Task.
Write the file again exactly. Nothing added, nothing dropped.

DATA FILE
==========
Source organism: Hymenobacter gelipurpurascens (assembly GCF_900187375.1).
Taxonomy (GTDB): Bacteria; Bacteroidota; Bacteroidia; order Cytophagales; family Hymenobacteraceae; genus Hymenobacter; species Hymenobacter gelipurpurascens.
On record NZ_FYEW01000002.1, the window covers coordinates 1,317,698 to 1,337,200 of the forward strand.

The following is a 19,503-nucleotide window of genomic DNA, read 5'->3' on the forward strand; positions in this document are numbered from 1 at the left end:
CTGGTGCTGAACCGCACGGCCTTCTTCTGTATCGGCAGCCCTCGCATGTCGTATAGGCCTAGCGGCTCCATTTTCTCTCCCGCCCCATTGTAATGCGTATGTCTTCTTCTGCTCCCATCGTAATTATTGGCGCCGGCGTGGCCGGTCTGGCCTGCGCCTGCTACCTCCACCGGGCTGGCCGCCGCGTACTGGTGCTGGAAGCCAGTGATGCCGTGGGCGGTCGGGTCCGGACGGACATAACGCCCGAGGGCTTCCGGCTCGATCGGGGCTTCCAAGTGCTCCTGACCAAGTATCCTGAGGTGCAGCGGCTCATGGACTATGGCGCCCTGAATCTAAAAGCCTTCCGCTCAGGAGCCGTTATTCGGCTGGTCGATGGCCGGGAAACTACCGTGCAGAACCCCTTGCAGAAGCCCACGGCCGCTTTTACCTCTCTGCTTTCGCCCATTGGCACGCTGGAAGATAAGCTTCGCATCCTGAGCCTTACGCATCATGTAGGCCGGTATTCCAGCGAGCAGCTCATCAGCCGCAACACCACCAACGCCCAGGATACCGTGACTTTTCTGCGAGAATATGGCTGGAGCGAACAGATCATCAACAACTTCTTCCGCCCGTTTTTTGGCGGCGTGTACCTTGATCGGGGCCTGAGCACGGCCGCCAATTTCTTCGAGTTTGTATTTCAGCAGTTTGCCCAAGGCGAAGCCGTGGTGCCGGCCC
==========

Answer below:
Source organism: Hymenobacter gelipurpurascens (assembly GCF_900187375.1).
Taxonomy (GTDB): Bacteria; Bacteroidota; Bacteroidia; order Cytophagales; family Hymenobacteraceae; genus Hymenobacter; species Hymenobacter gelipurpurascens.
On record NZ_FYEW01000002.1, the window covers coordinates 1,317,698 to 1,337,200 of the forward strand.

The following is a 19,503-nucleotide window of genomic DNA, read 5'->3' on the forward strand; positions in this document are numbered from 1 at the left end:
CTGGTGCTGAACCGCACGGCCTTCTTCTGTATCGGCAGCCCTCGCATGTCGTATAGGCCTAGCGGCTCCATTTTCTCTCCCGCCCCATTGTAATGCGTATGTCTTCTTCTGCTCCCATCGTAATTATTGGCGCCGGCGTGGCCGGTCTGGCCTGCGCCTGCTACCTCCACCGGGCTGGCCGCCGCGTACTGGTGCTGGAAGCCAGTGATGCCGTGGGCGGTCGGGTCCGGACGGACATAACGCCCGAGGGCTTCCGGCTCGATCGGGGCTTCCAAGTGCTCCTGACCAAGTATCCTGAGGTGCAGCGGCTCATGGACTATGGCGCCCTGAATCTAAAAGCCTTCCGCTCAGGAGCCGTTATTCGGCTGGTCGATGGCCGGGAAACTACCGTGCAGAACCCCTTGCAGAAGCCCACGGCCGCTTTTACCTCTCTGCTTTCGCCCATTGGCACGCTGGAAGATAAGCTTCGCATCCTGAGCCTTACGCATCATGTAGGCCGGTATTCCAGCGAGCAGCTCATCAGCCGCAACACCACCAACGCCCAGGATACCGTGACTTTTCTGCGAGAATATGGCTGGAGCGAACAGATCATCAACAACTTCTTCCGCCCGTTTTTTGGCGGCGTGTACCTTGATCGGGGCCTGAGCACGGCCGCCAATTTCTTCGAGTTTGTATTTCAGCAGTTTGCCCAAGGCGAAGCCGTGGTGCCGGCCC